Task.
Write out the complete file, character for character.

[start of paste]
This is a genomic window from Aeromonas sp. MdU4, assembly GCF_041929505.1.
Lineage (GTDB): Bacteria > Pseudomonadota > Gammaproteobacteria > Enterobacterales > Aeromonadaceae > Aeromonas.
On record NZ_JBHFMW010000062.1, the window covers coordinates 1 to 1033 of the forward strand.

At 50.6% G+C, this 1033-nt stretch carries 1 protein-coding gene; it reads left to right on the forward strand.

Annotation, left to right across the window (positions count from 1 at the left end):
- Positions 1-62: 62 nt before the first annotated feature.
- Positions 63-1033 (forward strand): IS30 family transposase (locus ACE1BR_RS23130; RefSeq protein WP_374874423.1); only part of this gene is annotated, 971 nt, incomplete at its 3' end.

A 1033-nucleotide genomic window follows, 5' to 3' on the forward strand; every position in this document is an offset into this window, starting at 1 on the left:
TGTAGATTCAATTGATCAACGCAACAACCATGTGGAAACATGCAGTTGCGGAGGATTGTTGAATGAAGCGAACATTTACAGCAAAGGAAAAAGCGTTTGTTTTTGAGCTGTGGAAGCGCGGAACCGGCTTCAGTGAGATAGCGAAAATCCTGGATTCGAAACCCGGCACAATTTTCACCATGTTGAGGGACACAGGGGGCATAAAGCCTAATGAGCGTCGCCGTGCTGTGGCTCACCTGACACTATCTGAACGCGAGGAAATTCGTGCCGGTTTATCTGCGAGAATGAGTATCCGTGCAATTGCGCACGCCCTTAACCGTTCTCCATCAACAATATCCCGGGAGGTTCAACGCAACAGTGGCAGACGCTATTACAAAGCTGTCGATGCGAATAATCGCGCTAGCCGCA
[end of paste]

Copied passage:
This is a genomic window from Aeromonas sp. MdU4, assembly GCF_041929505.1.
Lineage (GTDB): Bacteria > Pseudomonadota > Gammaproteobacteria > Enterobacterales > Aeromonadaceae > Aeromonas.
On record NZ_JBHFMW010000062.1, the window covers coordinates 1 to 1033 of the forward strand.

At 50.6% G+C, this 1033-nt stretch carries 1 protein-coding gene; it reads left to right on the forward strand.

Annotation, left to right across the window (positions count from 1 at the left end):
- Positions 1-62: 62 nt before the first annotated feature.
- Positions 63-1033 (forward strand): IS30 family transposase (locus ACE1BR_RS23130; RefSeq protein WP_374874423.1); only part of this gene is annotated, 971 nt, incomplete at its 3' end.

A 1033-nucleotide genomic window follows, 5' to 3' on the forward strand; every position in this document is an offset into this window, starting at 1 on the left:
TGTAGATTCAATTGATCAACGCAACAACCATGTGGAAACATGCAGTTGCGGAGGATTGTTGAATGAAGCGAACATTTACAGCAAAGGAAAAAGCGTTTGTTTTTGAGCTGTGGAAGCGCGGAACCGGCTTCAGTGAGATAGCGAAAATCCTGGATTCGAAACCCGGCACAATTTTCACCATGTTGAGGGACACAGGGGGCATAAAGCCTAATGAGCGTCGCCGTGCTGTGGCTCACCTGACACTATCTGAACGCGAGGAAATTCGTGCCGGTTTATCTGCGAGAATGAGTATCCGTGCAATTGCGCACGCCCTTAACCGTTCTCCATCAACAATATCCCGGGAGGTTCAACGCAACAGTGGCAGACGCTATTACAAAGCTGTCGATGCGAATAATCGCGCTAGCCGCA